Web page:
The most consistent musicians have reached a comfortable flow and they finish tracks that they’re satisfied with fairly quickly. But how do they ensure that each of their tracks are maintaining the same level of quality as their first well-received works, as they complete more and more of them?

Making a lot of songs/tracks and actually finishing them is, to me, one of the most essential purposes of making music. Stalling on a particular idea or song builds up doubts, and eventually you’ll grow to hate it. If you finish up a track quickly—as opposed to more slowly—you capture an idea you liked at a precise moment in time and make the most out of it, then move on to the next idea.

FACT: you will always learn something new when you finish a song that you can apply to the next one.

The faster you become at completing tracks, the more you become articulate in your self-expression; if you dig a really good idea, you’ll know what to do pretty quickly to make the best out of it.

Many well-known and consistent artists make multiple songs (yes, songs!) in one day. Marc Houle, Ricardo Villalobos, and Prince to name a few, have expressed that they like to sit, jam, record, edit a bit, and then move on. Ricardo’s long songs are actually long sessions that haven’t been edited. “It’s more important to simply record something each time you hit the studio rather than make a perfect song“, I’ve heard him say.

How do you maintain consistency in your work when you’re creating a ton of tracks?

My personal mentality that I like to have is to not get too attached to the music I make, nor about its potential or future. With this mentality in mind, you can embrace imperfection, have more relaxed sessions, and have more fun. But yes, there are also some technical points you can keep in mind to avoid letting your work slowly degrade in terms of quality while trying to maintain a regular quantity of completing tracks:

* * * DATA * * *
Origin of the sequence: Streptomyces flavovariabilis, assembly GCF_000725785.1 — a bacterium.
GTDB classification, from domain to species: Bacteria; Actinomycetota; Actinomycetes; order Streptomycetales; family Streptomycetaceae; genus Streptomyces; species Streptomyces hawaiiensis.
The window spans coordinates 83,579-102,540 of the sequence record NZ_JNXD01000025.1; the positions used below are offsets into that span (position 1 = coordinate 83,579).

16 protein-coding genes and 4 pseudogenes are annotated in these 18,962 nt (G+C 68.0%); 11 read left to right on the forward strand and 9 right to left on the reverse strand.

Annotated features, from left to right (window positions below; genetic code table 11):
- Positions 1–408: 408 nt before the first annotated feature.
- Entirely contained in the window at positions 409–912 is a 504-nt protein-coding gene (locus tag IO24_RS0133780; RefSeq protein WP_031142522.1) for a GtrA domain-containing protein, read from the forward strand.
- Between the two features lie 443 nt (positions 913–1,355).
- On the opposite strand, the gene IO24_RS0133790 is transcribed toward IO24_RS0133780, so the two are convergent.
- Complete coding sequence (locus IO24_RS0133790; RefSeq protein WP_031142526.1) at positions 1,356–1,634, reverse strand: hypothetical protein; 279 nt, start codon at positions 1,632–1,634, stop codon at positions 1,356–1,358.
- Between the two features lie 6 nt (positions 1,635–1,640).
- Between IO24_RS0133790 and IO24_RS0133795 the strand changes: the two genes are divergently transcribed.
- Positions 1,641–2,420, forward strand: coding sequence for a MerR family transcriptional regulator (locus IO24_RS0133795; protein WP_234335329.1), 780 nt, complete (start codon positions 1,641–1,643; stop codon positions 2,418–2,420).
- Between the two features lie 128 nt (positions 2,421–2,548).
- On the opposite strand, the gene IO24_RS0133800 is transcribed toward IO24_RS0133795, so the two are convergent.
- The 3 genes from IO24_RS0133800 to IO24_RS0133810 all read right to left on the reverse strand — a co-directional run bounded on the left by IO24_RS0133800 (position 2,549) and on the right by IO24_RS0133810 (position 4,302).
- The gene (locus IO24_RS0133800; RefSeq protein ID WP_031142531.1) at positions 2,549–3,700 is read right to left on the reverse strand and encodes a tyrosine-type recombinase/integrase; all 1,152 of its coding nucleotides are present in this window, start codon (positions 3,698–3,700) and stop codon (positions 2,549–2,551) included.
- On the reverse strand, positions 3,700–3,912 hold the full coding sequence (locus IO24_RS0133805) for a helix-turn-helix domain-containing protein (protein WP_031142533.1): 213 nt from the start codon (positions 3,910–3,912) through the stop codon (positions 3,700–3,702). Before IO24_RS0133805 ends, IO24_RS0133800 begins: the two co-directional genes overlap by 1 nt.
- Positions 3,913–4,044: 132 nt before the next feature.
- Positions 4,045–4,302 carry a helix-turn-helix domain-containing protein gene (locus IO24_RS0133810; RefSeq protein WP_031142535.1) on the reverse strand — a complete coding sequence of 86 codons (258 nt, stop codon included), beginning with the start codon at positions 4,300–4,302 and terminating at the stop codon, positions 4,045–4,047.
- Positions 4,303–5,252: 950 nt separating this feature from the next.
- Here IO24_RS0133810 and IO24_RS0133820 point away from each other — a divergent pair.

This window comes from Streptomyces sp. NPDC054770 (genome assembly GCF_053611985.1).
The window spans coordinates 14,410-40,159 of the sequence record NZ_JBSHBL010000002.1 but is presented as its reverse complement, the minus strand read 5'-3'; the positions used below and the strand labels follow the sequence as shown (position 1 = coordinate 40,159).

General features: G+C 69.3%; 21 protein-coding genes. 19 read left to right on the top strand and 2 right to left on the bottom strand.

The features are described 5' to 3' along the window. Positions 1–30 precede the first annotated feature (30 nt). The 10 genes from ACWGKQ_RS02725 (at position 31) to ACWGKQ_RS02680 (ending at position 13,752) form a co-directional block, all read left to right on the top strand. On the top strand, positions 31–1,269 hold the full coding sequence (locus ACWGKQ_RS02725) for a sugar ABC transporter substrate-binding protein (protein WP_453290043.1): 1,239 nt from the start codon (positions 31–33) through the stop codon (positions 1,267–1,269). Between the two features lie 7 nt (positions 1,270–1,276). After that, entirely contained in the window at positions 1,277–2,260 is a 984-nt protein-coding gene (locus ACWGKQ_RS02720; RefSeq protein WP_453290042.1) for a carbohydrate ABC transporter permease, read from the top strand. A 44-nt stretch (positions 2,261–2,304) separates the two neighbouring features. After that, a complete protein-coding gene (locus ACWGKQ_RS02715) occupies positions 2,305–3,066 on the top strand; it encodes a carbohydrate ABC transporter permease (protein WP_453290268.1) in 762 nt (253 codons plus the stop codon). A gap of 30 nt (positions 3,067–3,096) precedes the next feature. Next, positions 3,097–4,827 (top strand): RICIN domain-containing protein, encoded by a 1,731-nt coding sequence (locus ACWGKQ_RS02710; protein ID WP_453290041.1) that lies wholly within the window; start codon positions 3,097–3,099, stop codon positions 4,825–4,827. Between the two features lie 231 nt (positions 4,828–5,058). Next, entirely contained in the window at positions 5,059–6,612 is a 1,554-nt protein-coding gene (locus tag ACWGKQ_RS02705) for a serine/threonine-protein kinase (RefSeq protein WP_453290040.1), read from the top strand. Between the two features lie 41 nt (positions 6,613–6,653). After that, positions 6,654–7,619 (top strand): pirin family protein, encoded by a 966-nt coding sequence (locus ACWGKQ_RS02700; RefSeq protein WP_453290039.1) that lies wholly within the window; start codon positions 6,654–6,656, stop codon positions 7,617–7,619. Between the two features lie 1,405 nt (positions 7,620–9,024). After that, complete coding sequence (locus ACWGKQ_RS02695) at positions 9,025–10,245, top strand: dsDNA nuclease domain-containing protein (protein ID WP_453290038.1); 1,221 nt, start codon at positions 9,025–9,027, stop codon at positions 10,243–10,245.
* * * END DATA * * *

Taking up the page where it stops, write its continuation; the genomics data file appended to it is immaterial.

• Stay away from trends or gimmicks. Trends can be hard to spot when they’re first evolving, but usually there are signs. When many people use the same samples over and over, which can often define a style, you know that’s a road probably too often taken—in going there yourself, you might get lost in the sea of similar sounding songs. To me, production trends are about some samples, effects, and arrangements that become a norm. I’ll always remember a long time ago when I was into hard techno, I was at the record store listening to a pile of 30 records and every record had the exact same structure to the point where you could predict when the kick muted, the hats came in, and so on. Sounding like existing trends is not a good way to stand out as a memorable, original musician; timeless music is often “odd” when it’s first released, but something catchy about it makes it work.
  • Use scales. You don’t always have to be using an established scale when writing, but it will help your music age a bit better. Off-scale or highly dissonant music not only sounds a bit weird or off-putting to the average listener, but by working with established tonal scales people can reference your music decades later. When I think of high-quality music, the musicality in terms of scales is always top notch. If it’s purely experimental and still high-quality, it’s usually based on a concept that makes it relevant.